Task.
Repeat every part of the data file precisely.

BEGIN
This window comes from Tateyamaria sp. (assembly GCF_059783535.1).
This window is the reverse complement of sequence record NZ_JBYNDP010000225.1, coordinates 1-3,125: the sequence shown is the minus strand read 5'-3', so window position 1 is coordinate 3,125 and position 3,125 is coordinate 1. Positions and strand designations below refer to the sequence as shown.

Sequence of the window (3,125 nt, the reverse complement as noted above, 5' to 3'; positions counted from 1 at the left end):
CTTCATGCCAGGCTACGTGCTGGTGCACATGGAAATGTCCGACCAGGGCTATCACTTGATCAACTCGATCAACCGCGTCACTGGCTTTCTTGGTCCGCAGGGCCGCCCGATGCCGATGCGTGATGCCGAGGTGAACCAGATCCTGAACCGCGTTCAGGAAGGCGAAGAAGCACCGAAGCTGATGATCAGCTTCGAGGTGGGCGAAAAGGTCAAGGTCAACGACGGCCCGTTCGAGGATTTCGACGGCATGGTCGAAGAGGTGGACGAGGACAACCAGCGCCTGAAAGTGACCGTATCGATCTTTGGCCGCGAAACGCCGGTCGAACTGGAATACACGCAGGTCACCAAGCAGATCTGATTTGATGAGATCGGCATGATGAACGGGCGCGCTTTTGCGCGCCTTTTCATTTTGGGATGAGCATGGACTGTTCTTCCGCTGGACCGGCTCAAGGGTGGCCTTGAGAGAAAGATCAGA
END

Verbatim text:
This window comes from Tateyamaria sp. (assembly GCF_059783535.1).
This window is the reverse complement of sequence record NZ_JBYNDP010000225.1, coordinates 1-3,125: the sequence shown is the minus strand read 5'-3', so window position 1 is coordinate 3,125 and position 3,125 is coordinate 1. Positions and strand designations below refer to the sequence as shown.

Sequence of the window (3,125 nt, the reverse complement as noted above, 5' to 3'; positions counted from 1 at the left end):
CTTCATGCCAGGCTACGTGCTGGTGCACATGGAAATGTCCGACCAGGGCTATCACTTGATCAACTCGATCAACCGCGTCACTGGCTTTCTTGGTCCGCAGGGCCGCCCGATGCCGATGCGTGATGCCGAGGTGAACCAGATCCTGAACCGCGTTCAGGAAGGCGAAGAAGCACCGAAGCTGATGATCAGCTTCGAGGTGGGCGAAAAGGTCAAGGTCAACGACGGCCCGTTCGAGGATTTCGACGGCATGGTCGAAGAGGTGGACGAGGACAACCAGCGCCTGAAAGTGACCGTATCGATCTTTGGCCGCGAAACGCCGGTCGAACTGGAATACACGCAGGTCACCAAGCAGATCTGATTTGATGAGATCGGCATGATGAACGGGCGCGCTTTTGCGCGCCTTTTCATTTTGGGATGAGCATGGACTGTTCTTCCGCTGGACCGGCTCAAGGGTGGCCTTGAGAGAAAGATCAGA